If you don’t personally live with dyslexia, it’s likely you know someone who does. What was once a largely misunderstood condition is now recognized as being a true neurological disability, and a recent study took this understanding one step further. The scientists used an fMRI scan to look inside the brains of dyslexics. What they discovered is fascinating and could potentially be used to develop more effective ways to help struggling readers.

Dyslexia is a neurological reading disability. It's currently the most commonly diagnosed learning disability in the United States, but the condition is overall more common in English-speaking individuals than those who speak other languages. Dyslexia can affect a person’s ability to read, write, spell, and in more rare cases, speak. The learning condition is completely disconnected from intelligence and is instead a reflection of one’s difficulty with processing and interpreting information.

Although the condition is recognized, without a way to observe how the dyslexic’s brain works, it could never be fully understood. In an effort to find the root of this condition, a team of Yale researchers conducted a whole-brain functional connectivity analysis of dyslexia using functional magnetic resonance imaging (fMRI). According to the press release, the study consisted of 75 recruited children and 104 adults.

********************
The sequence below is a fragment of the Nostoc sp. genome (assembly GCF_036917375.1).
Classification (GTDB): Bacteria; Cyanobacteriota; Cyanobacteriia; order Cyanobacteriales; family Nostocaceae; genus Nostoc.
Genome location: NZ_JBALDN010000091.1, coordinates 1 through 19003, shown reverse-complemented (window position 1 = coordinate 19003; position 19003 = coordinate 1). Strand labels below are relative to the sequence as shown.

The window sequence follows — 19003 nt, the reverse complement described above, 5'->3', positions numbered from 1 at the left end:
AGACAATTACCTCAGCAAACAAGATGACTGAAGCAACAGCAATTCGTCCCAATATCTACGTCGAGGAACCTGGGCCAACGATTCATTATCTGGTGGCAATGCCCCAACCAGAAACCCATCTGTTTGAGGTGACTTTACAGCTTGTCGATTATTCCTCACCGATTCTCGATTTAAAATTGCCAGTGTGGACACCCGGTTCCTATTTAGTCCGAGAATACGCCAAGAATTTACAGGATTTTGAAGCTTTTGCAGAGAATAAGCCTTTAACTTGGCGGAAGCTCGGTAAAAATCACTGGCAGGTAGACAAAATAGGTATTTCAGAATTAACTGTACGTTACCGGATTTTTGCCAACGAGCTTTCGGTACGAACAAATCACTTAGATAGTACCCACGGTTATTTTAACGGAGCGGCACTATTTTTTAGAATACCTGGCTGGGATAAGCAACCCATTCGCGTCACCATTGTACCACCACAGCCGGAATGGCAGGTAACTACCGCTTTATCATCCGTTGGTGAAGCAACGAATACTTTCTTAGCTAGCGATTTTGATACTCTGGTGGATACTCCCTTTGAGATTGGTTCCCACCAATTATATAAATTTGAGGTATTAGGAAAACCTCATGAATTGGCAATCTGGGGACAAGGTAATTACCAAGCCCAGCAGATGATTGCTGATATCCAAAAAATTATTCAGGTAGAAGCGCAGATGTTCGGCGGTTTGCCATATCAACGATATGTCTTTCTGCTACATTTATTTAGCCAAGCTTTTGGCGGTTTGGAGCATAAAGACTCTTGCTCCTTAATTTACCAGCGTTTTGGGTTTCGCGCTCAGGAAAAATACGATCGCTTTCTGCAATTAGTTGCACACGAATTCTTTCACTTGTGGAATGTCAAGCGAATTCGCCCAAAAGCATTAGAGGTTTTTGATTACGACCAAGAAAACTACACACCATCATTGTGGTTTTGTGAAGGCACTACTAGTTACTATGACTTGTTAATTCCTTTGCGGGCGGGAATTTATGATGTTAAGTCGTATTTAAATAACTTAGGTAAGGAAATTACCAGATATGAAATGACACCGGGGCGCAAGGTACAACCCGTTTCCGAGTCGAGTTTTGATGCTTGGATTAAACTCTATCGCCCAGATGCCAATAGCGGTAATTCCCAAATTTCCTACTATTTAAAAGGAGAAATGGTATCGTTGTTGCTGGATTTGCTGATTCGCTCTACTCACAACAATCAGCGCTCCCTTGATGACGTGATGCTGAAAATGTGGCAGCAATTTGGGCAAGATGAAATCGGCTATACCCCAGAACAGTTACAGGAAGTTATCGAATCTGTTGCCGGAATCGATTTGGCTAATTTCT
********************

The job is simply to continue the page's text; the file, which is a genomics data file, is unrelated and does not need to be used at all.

From comparing the results of children and adults with dyslexia to those without the condition, researchers found that dyslexic readers’ decreased connectivity in some areas and increased connectivity in others was consistent with many shared characteristics of those with the disability. "Compared to typical readers, dyslexic readers had weaker connections between areas that process visual information and areas that control attention, suggesting that individuals with dyslexia are less able to focus on printed words," explained Ph.D. student Emily Finn, one of the researchers involved in the study, in a recent press release.

Results also revealed that the connectivity to brain regions related to phonology in dyslexic readers remained intact. This may explain why so many of those with the disability continue to “sound out words” well into adulthood and never master automatic visual-based strategies for word recognition, the press release explained.

Currently, many children with learning disabilities require special accommodations in order to help them excel scholastically. These consist of aids providing audio tapes, large print words, and reducing the number of words on a page. The study’s researchers hope that their results will help to develop better interventions for struggling readers and give them all the tool and aid to help level the learning playing field.

Source: Finn ES, Shen X, Holahan JM, et al. Disruption of Functional Networks in Dyslexia: A Whole Brain Data-Driven Analysis of Connectivity. Biological Psychiatry. 2014.